But We Have Safety Systems in Place
One of the most successful myths of Safety is that one is protected by having systems in place. What we learned from Greg Smith in Risky Conversations, The Law, Social Psychology and Risk (https://www.humandymensions.com/product/risky-conversations/) was that having a system in place means nothing in court unless one can demonstrate that the system is effective. Having a system in place is meaningless unless one can demonstrate that the system actually ‘works’. This means that the system must be proven to achieve what it says it does. What evidence could you provide that demonstrates that your systems actually work?
This is why risk matrices, Heinrich pyramids and Swiss cheese are all dismissed by the law as nonsense because none of this Mumbo Jumbo works. Indeed, much of the symbols and models that have emerged in risk management like the risk matrix are as effective in assessing and tackling risk as an Ouija Board. The risk matrix is at best an act of theatre and at worst a delusion that makes people think they have undertaken a risk assessment.
One of the reasons why people are comforted by the theatre of their system and moreso the size of their system, is the mythology that the courts requires ‘paper systems’ as evidence. Most often in court it is your testimony not the systems themselves that demonstrate Due Diligence. Having a system in place demonstrates that one is good at putting systems in place, it is not evidence that people know how to use the system nor that it ‘works’. But we feel so comfortable when a system is in place and this comfort is the greatest risk. Unless the organisation can demonstrate Due Diligence (or non-negligence) then pulling out a system or a set of folders in court means nothing.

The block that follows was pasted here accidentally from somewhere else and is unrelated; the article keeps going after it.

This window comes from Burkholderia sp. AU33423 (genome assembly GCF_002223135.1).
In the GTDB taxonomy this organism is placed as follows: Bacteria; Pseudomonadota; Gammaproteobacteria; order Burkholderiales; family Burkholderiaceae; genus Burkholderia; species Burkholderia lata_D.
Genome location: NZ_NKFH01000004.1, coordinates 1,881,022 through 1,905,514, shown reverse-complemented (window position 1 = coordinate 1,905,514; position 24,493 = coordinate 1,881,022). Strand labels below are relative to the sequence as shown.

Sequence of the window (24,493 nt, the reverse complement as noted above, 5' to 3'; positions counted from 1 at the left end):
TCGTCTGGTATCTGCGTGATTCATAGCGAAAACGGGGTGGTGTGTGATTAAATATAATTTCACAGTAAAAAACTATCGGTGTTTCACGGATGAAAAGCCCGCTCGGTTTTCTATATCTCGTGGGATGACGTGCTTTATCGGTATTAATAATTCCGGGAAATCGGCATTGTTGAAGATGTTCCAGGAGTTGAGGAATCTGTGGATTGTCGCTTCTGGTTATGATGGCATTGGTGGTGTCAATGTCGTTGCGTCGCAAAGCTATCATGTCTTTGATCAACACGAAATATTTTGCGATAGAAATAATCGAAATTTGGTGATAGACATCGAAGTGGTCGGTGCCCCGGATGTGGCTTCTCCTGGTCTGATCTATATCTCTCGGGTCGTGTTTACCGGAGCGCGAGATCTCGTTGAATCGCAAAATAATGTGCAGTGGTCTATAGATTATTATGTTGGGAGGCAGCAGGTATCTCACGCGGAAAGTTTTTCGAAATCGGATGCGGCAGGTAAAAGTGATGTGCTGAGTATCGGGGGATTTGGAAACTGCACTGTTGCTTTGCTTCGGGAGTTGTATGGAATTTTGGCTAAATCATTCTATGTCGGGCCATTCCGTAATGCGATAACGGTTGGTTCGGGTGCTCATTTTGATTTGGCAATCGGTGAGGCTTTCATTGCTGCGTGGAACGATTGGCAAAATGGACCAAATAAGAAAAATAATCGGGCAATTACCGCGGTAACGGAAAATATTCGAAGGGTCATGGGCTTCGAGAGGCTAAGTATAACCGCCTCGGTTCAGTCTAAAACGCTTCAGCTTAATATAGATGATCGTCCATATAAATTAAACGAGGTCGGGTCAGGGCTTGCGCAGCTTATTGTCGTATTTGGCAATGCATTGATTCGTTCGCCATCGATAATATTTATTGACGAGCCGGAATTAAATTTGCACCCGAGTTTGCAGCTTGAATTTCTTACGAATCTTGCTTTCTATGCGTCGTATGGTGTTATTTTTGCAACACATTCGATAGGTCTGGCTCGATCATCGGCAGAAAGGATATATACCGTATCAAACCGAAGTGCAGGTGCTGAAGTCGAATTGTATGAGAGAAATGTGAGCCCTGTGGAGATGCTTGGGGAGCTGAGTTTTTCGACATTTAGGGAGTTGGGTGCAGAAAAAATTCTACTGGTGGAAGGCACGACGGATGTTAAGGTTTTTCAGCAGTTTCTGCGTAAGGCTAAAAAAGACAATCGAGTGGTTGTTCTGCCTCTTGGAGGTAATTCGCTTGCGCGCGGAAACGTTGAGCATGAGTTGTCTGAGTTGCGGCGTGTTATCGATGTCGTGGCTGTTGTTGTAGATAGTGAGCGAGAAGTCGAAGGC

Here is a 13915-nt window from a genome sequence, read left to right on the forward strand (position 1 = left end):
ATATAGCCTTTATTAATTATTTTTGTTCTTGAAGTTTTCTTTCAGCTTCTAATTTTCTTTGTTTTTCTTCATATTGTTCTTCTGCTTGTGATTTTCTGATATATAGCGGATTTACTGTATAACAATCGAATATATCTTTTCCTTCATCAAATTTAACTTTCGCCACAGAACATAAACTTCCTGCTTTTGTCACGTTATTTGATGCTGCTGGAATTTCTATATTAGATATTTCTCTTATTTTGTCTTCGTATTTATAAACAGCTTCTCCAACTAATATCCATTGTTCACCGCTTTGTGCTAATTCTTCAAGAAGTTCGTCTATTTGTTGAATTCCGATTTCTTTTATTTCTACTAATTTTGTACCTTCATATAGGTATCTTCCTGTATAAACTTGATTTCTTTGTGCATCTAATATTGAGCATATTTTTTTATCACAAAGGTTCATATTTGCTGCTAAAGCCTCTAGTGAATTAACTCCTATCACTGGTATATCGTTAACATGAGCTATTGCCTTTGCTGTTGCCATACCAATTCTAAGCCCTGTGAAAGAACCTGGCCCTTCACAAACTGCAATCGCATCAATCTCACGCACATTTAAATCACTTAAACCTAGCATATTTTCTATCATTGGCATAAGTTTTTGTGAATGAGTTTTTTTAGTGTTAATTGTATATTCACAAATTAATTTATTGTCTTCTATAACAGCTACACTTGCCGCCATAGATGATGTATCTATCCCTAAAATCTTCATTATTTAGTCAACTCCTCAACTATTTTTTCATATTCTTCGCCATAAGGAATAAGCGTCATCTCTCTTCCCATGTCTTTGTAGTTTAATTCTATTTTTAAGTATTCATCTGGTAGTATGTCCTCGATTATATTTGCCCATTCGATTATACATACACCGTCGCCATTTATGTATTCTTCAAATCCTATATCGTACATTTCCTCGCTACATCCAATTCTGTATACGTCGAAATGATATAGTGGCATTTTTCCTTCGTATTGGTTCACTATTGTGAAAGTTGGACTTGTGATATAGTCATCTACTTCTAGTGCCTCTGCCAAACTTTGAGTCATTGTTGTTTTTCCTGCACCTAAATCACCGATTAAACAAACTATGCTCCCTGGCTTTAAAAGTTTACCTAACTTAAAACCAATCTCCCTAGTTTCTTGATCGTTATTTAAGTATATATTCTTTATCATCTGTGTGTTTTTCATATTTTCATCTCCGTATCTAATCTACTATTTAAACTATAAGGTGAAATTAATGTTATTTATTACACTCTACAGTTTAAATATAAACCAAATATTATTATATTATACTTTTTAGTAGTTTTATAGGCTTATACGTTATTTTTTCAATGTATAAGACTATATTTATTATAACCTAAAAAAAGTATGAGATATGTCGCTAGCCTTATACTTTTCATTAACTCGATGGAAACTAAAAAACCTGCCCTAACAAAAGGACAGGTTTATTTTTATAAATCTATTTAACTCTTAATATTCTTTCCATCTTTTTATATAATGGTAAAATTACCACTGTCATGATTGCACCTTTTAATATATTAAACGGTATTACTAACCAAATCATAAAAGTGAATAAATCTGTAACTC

It’s like producing a licence as evidence that I am a good driver or a white card to demonstrate I know something about safety. All the tickets I collect simply demonstrate I am good at collecting tickets or licences, they are not evidence of good driving or safety. Similarly, paper systems can be bought at Officeworks and put in place. And when the court discovers you have been using generic systems, watch out! Generic systems are a demonstration that you don’t know your systems or indeed that they work. The court is interested in action undertaken not reams of paper.
I know of one tier one organisation that has six layers of risk systems and none of them actually work. Indeed, the more the organisation multiplies its systems the easier it is to demonstrate that they can’t ‘work’. A culture that believes excessive systems demonstrates Due Diligence is fundamentally deluded and invites prosecution for incompetence. When human beings are faced with excessive systems they invent a new risk called ‘tick and flick’ a greater risk than having no system at all.
When I help organisations improve systems in Due Diligence i add no paperwork to what they do. Indeed, effective systems do not imply paper-based actions. The real way to Due Diligence is having actions that work in tackling risk not cosmetic colour changes on some obscure impulse on a coloured grid. Recording a change in colour by ‘being careful’ or by increasing ‘awareness’ is meaningless.
If you want to learn about Due Diligence and how to enact effective systems then you may wish to come to the two day workshop with Greg Smith and Dr Rob Long in Sydney on 1,2 February.
You can find out more and register here: https://cllr.com.au/product/due-diligence-workshop-unit-13/
You can see Rob and Greg discuss Due Diligence here: https://vimeo.com/162493843